Torn Curtain (1966) – Alfred Hitchcock

Paul Newman and Julie Andrews star in this thriller from director Alfred Hitchcock. And while the Master of Suspense is still a fantastic director, this one isn’t quite as thrill-packed as the poster would suggest. Which is not to say it isn’t enjoyable, the leads are wonderful, and it’s a very enjoyable story, it’s just not a nail-biter.

Newman plays American scientist Micheal Armstrong who along with his assistant/fiancee Sarah (Andrews) are in Europe as part of a scientific delegation. Armstrong asks Sarah to go home after he is summoned to another meeting, but she follows him, and learns that he is publicly defecting to East Germany.

Against his wishes, she comes with him, and the pair soon see what life is like behind the Iron Curtain. Sarah believes Micheal’s defection is real, but he is, in fact,working for the American government and is hoping to meet with Professor Gustav Lindt (Ludwig Donath) in an effort to abscond with some of his work that will help with America’s own missile research.

As they are watched and followed everywhere they go, the couple live under constant stress, one that is amped up when Micheal reveals to Sarah, finally, what is really going on. But getting the secret is only part of Armstrong’s mission. Now he has to find a way out of East Germany not just for himself, but for Sarah as well.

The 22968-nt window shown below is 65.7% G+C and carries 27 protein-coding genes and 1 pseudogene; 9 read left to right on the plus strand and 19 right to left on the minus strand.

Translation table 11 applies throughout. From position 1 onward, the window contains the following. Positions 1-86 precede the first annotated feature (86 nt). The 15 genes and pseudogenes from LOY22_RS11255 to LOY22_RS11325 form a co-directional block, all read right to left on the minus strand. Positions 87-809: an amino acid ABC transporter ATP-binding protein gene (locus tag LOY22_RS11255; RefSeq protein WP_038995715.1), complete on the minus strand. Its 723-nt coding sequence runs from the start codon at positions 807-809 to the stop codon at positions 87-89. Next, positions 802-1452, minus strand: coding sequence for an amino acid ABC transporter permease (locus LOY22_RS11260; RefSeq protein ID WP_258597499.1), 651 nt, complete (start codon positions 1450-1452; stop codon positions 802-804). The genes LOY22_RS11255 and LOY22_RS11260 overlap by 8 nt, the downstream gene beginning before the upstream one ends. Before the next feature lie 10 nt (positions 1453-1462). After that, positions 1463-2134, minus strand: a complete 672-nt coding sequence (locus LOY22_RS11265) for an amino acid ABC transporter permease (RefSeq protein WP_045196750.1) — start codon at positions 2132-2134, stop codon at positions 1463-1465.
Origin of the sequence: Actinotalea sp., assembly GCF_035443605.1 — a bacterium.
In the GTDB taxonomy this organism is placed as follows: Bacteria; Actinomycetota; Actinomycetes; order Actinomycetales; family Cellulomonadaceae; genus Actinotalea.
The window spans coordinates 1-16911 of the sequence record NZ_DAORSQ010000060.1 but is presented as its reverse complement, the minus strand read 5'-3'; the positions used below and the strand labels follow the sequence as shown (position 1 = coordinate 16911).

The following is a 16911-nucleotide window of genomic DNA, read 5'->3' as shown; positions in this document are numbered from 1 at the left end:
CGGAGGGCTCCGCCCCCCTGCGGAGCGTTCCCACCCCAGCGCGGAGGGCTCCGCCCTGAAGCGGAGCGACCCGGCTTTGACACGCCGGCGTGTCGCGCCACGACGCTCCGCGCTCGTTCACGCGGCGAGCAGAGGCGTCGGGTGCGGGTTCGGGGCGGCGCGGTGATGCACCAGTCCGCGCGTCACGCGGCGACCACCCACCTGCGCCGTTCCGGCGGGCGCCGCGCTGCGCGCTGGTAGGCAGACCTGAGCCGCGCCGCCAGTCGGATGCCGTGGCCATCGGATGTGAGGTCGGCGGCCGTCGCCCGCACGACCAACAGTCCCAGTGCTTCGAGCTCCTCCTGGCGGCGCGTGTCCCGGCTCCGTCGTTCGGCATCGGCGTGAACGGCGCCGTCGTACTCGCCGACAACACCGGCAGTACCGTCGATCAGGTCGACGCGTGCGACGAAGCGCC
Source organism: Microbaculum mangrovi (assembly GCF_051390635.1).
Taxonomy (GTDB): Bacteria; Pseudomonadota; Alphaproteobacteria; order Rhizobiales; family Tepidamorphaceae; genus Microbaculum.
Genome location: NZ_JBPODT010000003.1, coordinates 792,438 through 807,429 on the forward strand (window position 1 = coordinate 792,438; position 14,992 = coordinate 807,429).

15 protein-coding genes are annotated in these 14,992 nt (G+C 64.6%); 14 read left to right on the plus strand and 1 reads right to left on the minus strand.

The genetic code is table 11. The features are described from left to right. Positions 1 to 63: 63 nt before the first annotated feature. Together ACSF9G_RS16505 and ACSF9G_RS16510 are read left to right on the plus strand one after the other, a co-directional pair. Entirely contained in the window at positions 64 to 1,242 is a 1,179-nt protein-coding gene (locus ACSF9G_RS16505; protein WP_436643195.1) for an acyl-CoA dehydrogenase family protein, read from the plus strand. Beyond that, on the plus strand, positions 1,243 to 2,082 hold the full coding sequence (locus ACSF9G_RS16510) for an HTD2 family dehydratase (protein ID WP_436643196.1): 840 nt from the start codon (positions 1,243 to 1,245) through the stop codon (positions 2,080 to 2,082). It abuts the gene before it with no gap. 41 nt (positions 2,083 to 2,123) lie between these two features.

The race is on for the border and safety!

The story moves at a pretty solid pace, but gives the actors plenty of time to develop their characters, even as they are plunged into increasingly dangerous situations. The farmhouse fight is a wonderful standout sequence as Newman struggles against a secret police officer, but has to keep things quiet and not alert others to their presence.

The escape sequence is long, and takes up the last quarter of the film, and is augmented nicely with a score by John Addison, especially while our romantic/spy duo travel across the country to Berlin on a bus, accompanied by a police escort, while another draws closer behind them all the time, close to blowing their cover.

There are just desserts, humorous moments, including Hitch’s cameo, the film plays out as an enjoyable Cold War thriller that allows us to enjoy performances by two iconic screen stars.

I rather like this screen pairing, and as much as I enjoy his work with Grant and Stewart, letting Newman take the lead, and he carries the film well with his laconic style, and its easy to get swept up in the story of the pair as they hold onto love while nothing around them can be trusted.

While not one of Hitchcock’s greatest, it certainly is enjoyable, and tells a good story with a great cast.


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